In South Australia, Jay4SA a bizarre mirror image of Kevin07
The brains behind Kevin07 are turning to Jay4SA. But InDaily editor David Washington says the last seven years have not been kind to the Labor Party -- and Jay Weatherill is facing a very different battle.
There’s a good reason why Labor’s South Australian election campaign, with its Jay4SA slogan, is reminding observers of Kevin07 — it’s being overseen by the same marketing team.
Marketing and advertising man Neil Lawrence was at the vanguard of modern campaigning in 2007 when he produced a multi-faceted package for Kevin Rudd’s opposition. A clever combination of social media and traditional techniques helped propel Labor to victory against the decade-old Howard government. Lawrence is a key member of SA Labor’s campaign committee, and his fingerprints are already evident on Premier Jay Weatherill’s strategy, if not the slogan itself (it has been floating around for some time).
While media coverage has portrayed the campaign as a simplistic presidential-style slogan — complete with T-shirts — the reality is much more complex, and a whole lot darker.
The retro-style Jay4SA logo is primarily a catchcry to motivate Labor’s members and backers (Young Labor loves a T-shirt). The guts of the campaign will have a more substantive message, pitched to the marginal electorates that Labor needs to hold onto against all odds.
For an insight into what’s in store, let’s take a look back at Kevin07.
This was a campaign characterised by two contrasting prongs: the optimistic, presidential-style approach that somehow made nerdy Rudd appear cool; and a highly effective negative message capitalising on the unpopular WorkChoices policy, rising interest rates and the fact that John Howard was unlikely to see out the term even if he did win. “Sorry mate, not this time,” said the “swinging voter” in the Labor attack ad.
The real campaign slogan wasn’t Kevin07 — that was just the hook to get people logged on to Facebook pages and YouTube videos. The pitch was actually “New Leadership”. On the poster, the phrase was accompanied by a photo of Rudd, almost Mona Lisa-like in its enigmatic visage. He appeared confident but not smug; in fact, he looked a lot like a fresher, younger version of John Howard.
It was the first federal campaign to heavily use Facebook and YouTube (even the largely forgotten MySpace). Kevin07 was a digital-friendly catchphrase, but it was merely the tip of a much larger iceberg. History shows us it was highly effective. Rudd came to power on a wave of good feelings, and Howard, hitherto considered invincible, was humiliated by losing his own seat.
Unfortunately for Rudd and Labor, that was where the good news ended. The next six years were arguably the most chaotic and corrosive in Labor history, rivaling the DLP split for its damage to the Labor brand.
“Weatherill is facing a completely different set of circumstances, including much more disciplined, united and electorally savvy Liberals.”
There are obvious risks for Labor in presenting a campaign that even subtly reminds voters of all that lost promise. Labor knows this, which is why its campaign, so far, barely references the party. The Jay4SA website has a tiny logo at the bottom right, but otherwise it’s all about “Jay” and “my government”.
The campaign slogan, as former Rann adviser Jill Bottrall has pointed out, isn’t Jay4SA, but “Let’s keep building South Australia”.
And here’s where the big scare will come in. Labor has its negative ads in the can, and expect them to be full-on. (As an aside, Lawrence has shown he is more than adept at both sides of campaigning — he even ran the mining industry’s campaign against Rudd’s mining tax.)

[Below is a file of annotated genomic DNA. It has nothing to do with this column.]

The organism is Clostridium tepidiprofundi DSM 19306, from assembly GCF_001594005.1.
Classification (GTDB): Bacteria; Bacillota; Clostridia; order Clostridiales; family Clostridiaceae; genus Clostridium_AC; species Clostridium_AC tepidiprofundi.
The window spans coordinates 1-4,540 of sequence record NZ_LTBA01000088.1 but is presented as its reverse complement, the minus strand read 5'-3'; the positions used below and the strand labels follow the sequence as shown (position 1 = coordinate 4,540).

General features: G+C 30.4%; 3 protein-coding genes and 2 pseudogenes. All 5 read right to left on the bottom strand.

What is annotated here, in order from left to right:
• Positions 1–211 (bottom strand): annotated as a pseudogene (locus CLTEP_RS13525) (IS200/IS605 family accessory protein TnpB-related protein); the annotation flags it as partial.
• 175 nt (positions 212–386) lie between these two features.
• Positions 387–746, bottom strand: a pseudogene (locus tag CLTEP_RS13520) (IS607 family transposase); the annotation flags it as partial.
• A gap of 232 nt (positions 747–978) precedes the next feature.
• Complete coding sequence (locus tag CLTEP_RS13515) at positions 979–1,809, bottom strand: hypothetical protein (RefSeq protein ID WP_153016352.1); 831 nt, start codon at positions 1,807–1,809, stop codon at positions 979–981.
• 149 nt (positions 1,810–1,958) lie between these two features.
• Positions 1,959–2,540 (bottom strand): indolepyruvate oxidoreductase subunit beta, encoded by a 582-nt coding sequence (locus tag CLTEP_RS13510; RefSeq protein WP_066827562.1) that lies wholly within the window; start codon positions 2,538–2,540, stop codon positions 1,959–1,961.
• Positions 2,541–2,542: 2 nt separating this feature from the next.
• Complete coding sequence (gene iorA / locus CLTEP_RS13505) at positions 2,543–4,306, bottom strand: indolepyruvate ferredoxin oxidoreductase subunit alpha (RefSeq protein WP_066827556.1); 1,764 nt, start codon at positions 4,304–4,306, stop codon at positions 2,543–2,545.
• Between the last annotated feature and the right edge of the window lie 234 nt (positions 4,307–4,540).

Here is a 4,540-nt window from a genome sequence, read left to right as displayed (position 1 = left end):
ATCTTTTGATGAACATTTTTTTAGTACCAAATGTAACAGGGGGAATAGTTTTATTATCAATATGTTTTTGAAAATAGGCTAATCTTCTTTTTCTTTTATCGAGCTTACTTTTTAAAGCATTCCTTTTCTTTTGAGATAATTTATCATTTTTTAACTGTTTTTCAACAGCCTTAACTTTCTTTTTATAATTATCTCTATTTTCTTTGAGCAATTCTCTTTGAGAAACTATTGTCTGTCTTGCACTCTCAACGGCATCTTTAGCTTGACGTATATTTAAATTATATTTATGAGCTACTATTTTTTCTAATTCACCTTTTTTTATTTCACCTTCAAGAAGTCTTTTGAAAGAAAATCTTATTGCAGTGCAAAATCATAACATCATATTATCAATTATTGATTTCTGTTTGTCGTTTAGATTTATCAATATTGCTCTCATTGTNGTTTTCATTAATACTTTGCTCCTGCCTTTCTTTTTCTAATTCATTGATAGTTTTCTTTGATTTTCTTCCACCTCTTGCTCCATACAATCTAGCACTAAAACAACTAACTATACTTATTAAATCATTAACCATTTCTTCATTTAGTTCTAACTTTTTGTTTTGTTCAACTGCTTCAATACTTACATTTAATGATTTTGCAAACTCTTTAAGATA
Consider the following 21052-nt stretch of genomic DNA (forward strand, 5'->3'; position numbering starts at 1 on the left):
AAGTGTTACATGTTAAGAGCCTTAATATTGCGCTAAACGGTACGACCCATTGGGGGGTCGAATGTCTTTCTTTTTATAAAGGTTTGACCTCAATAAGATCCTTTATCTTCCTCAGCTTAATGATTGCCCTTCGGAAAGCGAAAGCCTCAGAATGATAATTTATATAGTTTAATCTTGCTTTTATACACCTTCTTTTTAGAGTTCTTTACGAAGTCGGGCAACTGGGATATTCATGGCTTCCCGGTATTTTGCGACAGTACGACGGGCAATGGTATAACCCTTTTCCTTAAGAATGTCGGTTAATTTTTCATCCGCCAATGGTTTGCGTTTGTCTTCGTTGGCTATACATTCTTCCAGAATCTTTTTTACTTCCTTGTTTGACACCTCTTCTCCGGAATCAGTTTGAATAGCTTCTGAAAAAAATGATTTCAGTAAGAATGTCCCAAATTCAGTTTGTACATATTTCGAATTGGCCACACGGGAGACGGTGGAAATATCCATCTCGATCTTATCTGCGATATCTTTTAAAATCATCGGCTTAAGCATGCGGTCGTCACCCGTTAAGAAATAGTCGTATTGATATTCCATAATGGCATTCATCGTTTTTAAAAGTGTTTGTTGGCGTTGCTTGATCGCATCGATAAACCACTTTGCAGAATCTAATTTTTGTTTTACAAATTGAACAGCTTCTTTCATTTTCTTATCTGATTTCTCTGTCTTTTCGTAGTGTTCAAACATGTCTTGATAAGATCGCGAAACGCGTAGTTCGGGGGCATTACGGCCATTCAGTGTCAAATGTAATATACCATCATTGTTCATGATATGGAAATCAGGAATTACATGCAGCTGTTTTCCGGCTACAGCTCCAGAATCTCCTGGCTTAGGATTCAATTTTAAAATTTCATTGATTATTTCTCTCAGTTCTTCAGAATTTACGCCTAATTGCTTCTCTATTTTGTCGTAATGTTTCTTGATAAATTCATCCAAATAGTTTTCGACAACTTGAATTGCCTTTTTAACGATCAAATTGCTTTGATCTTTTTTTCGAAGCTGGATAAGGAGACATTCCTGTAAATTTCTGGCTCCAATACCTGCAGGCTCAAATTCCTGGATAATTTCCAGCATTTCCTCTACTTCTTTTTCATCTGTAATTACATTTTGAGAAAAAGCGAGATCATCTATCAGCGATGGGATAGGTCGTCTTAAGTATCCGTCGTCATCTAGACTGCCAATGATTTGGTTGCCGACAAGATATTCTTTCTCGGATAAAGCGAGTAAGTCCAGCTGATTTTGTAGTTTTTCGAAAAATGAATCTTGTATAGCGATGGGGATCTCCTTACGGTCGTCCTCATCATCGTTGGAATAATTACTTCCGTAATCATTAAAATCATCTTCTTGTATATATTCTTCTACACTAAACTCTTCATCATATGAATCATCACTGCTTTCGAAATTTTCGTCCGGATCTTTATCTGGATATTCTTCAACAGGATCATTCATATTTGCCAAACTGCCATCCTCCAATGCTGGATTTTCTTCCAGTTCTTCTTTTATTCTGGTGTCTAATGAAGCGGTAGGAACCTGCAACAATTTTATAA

Opposition Leader Steven Marshall said yesterday that he wouldn’t release his full budget costings until the end of the campaign. This is standard practice, he argued. But Labor’s campaign will assert that Marshall — who has already racked up a stack of spending commitments — will have no choice but to cut heavily, and that the state Liberals will be beholden to their federal counterparts, rather than standing up for South Australia.
The strategy has all sorts of risks — from the wisdom of using a catchy T-shirt phrase in the context of increasingly gloomy economic news, to the idea of running a presidential-style campaign for a bloke whose government isn’t particularly popular and who has been part of Labor’s cabinet from the day it seized power more than a decade ago.
A presidential campaign has been tried before in South Australia. In 2006, Labor’s theme was “Rann gets Results”. It was highly successful, but there is no comparison between the political environment then and now. Back in those pre-GFC golden years, Mike Rann was easily Australia’s most popular political leader, leading a disciplined and populist government. In retrospect, that year represented the high watermark of Rann’s leadership. The opposition, by contrast, was moribund and divided.
Weatherill is facing a completely different set of circumstances, including much more disciplined, united and electorally savvy Liberals. The budget has a growing hole, the South Australian economy is in poor shape, and people are fearful for their jobs.
Weatherill’s government has been plagued by education scandals and has failed to get on top of widespread service problems in the public transport system. There is also a persistent leak from within, which looks unlikely to be plugged. All of this means the Jay4SA campaign is almost an exact mirror image to Kevin07.
Today in SA, a relatively unpopular, long-term government has gone all presidential against a resurgent, new-broom opposition. Underdog Labor is planning a fierce fight. If anything, the Liberals are even more desperate given their many years in the wilderness and the huge damage that would be inflicted by another loss.
So don’t be fooled by the sunny retro Jay4SA slogan. It’s going to be a brutal contest.